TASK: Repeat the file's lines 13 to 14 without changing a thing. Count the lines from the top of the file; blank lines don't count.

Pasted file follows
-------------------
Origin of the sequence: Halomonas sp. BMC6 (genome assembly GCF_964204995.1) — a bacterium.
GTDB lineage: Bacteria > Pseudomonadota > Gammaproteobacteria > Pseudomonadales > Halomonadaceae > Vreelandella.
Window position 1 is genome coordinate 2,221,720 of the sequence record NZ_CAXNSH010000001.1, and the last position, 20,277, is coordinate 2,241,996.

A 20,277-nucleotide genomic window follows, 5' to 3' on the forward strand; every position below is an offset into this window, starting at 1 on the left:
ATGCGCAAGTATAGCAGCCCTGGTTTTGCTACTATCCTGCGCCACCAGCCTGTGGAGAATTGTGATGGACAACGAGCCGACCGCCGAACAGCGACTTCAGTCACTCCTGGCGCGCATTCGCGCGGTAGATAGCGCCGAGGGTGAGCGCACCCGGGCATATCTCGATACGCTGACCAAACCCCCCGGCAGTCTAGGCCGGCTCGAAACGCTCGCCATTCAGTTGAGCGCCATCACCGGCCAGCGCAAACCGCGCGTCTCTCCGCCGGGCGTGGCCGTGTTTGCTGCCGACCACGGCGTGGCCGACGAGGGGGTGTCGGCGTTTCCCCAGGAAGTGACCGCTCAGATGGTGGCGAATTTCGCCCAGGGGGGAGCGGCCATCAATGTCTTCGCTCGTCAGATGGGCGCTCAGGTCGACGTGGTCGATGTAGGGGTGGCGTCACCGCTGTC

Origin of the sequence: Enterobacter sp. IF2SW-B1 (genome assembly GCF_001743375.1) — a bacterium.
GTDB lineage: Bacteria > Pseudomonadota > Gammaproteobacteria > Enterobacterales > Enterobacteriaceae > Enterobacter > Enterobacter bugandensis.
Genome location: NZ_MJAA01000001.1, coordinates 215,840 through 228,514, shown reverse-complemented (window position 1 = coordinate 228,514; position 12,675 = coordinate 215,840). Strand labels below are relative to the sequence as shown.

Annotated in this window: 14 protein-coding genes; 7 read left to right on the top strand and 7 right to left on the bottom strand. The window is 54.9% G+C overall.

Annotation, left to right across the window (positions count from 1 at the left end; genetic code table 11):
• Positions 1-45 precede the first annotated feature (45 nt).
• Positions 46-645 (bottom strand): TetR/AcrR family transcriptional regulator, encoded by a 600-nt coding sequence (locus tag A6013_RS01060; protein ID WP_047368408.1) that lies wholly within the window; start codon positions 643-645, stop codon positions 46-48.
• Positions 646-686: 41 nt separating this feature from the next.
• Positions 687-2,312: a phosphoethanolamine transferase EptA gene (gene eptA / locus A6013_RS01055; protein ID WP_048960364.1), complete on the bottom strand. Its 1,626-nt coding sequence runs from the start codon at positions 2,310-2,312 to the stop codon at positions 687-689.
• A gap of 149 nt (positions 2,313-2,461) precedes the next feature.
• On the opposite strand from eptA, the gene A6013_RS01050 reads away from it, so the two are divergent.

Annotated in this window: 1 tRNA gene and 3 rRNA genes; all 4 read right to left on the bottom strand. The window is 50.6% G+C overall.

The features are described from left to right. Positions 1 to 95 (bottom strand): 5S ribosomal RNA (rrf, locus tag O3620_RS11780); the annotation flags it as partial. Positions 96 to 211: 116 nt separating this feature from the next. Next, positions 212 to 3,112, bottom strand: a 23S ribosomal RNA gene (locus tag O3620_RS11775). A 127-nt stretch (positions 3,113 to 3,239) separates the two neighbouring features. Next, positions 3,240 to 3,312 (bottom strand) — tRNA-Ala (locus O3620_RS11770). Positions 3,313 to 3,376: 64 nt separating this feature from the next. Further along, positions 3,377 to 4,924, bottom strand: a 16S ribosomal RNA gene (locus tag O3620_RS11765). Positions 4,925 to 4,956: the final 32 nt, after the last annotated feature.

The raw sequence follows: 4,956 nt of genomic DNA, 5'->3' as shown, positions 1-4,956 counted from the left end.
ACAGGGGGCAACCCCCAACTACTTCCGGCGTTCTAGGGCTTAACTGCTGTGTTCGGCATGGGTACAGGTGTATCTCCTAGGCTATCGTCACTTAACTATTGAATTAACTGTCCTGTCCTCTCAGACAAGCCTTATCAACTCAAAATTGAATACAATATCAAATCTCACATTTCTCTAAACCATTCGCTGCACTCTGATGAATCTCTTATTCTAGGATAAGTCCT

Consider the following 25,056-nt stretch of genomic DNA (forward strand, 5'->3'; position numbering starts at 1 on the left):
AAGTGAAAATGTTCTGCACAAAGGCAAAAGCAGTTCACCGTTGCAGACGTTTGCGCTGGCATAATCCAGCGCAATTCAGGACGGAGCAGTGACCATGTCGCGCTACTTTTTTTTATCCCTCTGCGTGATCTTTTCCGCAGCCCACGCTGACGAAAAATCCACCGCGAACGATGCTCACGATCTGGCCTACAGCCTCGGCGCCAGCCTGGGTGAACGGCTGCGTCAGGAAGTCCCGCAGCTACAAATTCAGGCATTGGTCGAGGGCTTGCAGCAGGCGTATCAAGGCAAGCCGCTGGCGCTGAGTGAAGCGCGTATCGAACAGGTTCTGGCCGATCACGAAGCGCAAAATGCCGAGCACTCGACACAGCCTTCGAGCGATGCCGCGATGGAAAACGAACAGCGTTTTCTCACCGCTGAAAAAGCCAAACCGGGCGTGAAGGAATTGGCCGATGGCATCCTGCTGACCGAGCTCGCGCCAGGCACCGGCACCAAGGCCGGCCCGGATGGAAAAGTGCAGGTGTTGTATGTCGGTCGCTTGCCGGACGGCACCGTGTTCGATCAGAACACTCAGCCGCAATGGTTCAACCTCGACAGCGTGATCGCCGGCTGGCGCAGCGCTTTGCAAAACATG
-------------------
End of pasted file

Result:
• Positions 646-686: 41 nt separating this feature from the next.
• Positions 687-2,312: a phosphoethanolamine transferase EptA gene (gene eptA / locus A6013_RS01055; protein ID WP_048960364.1), complete on the bottom strand. Its 1,626-nt coding sequence runs from the start codon at positions 2,310-2,312 to the stop codon at positions 687-689.